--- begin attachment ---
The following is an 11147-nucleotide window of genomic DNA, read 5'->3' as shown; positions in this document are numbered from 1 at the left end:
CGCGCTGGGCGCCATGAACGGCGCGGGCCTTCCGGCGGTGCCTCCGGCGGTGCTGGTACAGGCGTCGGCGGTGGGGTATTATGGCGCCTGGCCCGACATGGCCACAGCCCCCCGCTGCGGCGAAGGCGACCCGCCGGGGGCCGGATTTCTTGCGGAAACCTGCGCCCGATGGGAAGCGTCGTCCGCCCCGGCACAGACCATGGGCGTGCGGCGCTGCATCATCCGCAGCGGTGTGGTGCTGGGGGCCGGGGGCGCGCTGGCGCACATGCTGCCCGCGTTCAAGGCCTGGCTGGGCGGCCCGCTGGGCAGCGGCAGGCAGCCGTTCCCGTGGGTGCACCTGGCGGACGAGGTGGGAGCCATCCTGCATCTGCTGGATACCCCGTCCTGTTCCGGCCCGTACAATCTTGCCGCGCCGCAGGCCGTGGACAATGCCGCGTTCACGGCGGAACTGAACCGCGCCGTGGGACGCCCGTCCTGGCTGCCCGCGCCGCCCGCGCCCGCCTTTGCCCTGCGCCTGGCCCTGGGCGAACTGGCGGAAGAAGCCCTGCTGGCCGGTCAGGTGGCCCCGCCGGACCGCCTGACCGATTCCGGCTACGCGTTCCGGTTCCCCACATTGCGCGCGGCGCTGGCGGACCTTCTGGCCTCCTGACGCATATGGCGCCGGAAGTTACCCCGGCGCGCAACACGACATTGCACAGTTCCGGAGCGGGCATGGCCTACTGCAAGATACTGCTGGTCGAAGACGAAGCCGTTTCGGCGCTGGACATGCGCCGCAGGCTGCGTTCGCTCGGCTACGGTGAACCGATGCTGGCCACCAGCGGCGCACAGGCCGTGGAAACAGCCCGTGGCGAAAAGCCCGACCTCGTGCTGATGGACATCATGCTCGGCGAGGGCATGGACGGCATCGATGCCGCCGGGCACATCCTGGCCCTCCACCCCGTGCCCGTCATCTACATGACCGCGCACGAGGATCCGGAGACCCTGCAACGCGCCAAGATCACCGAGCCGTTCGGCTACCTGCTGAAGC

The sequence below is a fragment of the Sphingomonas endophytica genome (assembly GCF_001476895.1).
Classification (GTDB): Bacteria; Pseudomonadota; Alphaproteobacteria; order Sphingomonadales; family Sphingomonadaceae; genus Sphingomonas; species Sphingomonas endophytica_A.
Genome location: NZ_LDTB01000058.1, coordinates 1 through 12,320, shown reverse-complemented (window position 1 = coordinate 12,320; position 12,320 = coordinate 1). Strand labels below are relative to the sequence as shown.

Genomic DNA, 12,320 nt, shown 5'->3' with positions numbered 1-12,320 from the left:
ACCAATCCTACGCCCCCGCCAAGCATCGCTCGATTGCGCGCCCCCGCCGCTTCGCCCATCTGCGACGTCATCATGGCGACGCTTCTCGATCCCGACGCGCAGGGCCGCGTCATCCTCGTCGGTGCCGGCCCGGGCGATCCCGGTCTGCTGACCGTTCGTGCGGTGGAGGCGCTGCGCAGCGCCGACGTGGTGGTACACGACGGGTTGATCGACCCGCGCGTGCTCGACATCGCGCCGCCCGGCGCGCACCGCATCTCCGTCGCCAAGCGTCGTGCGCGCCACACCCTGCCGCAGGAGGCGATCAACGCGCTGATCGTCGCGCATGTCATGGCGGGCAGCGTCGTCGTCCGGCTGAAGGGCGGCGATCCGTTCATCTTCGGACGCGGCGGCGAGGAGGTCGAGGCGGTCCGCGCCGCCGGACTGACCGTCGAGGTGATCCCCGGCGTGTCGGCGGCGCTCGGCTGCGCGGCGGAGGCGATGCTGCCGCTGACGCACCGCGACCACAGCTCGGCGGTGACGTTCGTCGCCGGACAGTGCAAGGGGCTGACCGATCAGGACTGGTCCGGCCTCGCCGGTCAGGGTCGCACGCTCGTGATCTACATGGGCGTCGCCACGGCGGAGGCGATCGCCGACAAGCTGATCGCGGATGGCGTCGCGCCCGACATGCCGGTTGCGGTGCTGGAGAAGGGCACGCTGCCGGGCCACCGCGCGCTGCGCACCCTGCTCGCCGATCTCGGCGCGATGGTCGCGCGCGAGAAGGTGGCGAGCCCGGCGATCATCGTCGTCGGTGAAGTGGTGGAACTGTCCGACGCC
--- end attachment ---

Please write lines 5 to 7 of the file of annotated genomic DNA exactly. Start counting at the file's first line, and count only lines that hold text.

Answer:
Genome location: NZ_LDTB01000058.1, coordinates 1 through 12,320, shown reverse-complemented (window position 1 = coordinate 12,320; position 12,320 = coordinate 1). Strand labels below are relative to the sequence as shown.

Genomic DNA, 12,320 nt, shown 5'->3' with positions numbered 1-12,320 from the left:
ACCAATCCTACGCCCCCGCCAAGCATCGCTCGATTGCGCGCCCCCGCCGCTTCGCCCATCTGCGACGTCATCATGGCGACGCTTCTCGATCCCGACGCGCAGGGCCGCGTCATCCTCGTCGGTGCCGGCCCGGGCGATCCCGGTCTGCTGACCGTTCGTGCGGTGGAGGCGCTGCGCAGCGCCGACGTGGTGGTACACGACGGGTTGATCGACCCGCGCGTGCTCGACATCGCGCCGCCCGGCGCGCACCGCATCTCCGTCGCCAAGCGTCGTGCGCGCCACACCCTGCCGCAGGAGGCGATCAACGCGCTGATCGTCGCGCATGTCATGGCGGGCAGCGTCGTCGTCCGGCTGAAGGGCGGCGATCCGTTCATCTTCGGACGCGGCGGCGAGGAGGTCGAGGCGGTCCGCGCCGCCGGACTGACCGTCGAGGTGATCCCCGGCGTGTCGGCGGCGCTCGGCTGCGCGGCGGAGGCGATGCTGCCGCTGACGCACCGCGACCACAGCTCGGCGGTGACGTTCGTCGCCGGACAGTGCAAGGGGCTGACCGATCAGGACTGGTCCGGCCTCGCCGGTCAGGGTCGCACGCTCGTGATCTACATGGGCGTCGCCACGGCGGAGGCGATCGCCGACAAGCTGATCGCGGATGGCGTCGCGCCCGACATGCCGGTTGCGGTGCTGGAGAAGGGCACGCTGCCGGGCCACCGCGCGCTGCGCACCCTGCTCGCCGATCTCGGCGCGATGGTCGCGCGCGAGAAGGTGGCGAGCCCGGCGATCATCGTCGTCGGTGAAGTGGTGGAACTGTCCGACGCC